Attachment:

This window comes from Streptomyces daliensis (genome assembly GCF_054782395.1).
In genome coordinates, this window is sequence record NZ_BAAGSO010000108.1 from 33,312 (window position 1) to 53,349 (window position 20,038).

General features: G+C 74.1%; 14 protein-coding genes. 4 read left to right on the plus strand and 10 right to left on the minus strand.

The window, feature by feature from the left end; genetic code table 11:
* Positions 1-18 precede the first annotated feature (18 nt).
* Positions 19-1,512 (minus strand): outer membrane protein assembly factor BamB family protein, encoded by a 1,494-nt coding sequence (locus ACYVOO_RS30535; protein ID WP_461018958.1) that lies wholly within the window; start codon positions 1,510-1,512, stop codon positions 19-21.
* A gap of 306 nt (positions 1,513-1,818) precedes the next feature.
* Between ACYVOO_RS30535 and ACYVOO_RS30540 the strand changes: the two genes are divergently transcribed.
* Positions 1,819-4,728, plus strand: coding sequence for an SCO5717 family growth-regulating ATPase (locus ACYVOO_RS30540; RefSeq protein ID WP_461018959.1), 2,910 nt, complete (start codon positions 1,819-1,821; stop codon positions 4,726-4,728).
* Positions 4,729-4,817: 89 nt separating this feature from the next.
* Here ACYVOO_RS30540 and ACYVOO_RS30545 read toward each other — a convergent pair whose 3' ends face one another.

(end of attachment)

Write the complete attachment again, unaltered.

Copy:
This window comes from Streptomyces daliensis (genome assembly GCF_054782395.1).
In genome coordinates, this window is sequence record NZ_BAAGSO010000108.1 from 33,312 (window position 1) to 53,349 (window position 20,038).

General features: G+C 74.1%; 14 protein-coding genes. 4 read left to right on the plus strand and 10 right to left on the minus strand.

The window, feature by feature from the left end; genetic code table 11:
* Positions 1-18 precede the first annotated feature (18 nt).
* Positions 19-1,512 (minus strand): outer membrane protein assembly factor BamB family protein, encoded by a 1,494-nt coding sequence (locus ACYVOO_RS30535; protein ID WP_461018958.1) that lies wholly within the window; start codon positions 1,510-1,512, stop codon positions 19-21.
* A gap of 306 nt (positions 1,513-1,818) precedes the next feature.
* Between ACYVOO_RS30535 and ACYVOO_RS30540 the strand changes: the two genes are divergently transcribed.
* Positions 1,819-4,728, plus strand: coding sequence for an SCO5717 family growth-regulating ATPase (locus ACYVOO_RS30540; RefSeq protein ID WP_461018959.1), 2,910 nt, complete (start codon positions 1,819-1,821; stop codon positions 4,726-4,728).
* Positions 4,729-4,817: 89 nt separating this feature from the next.
* Here ACYVOO_RS30540 and ACYVOO_RS30545 read toward each other — a convergent pair whose 3' ends face one another.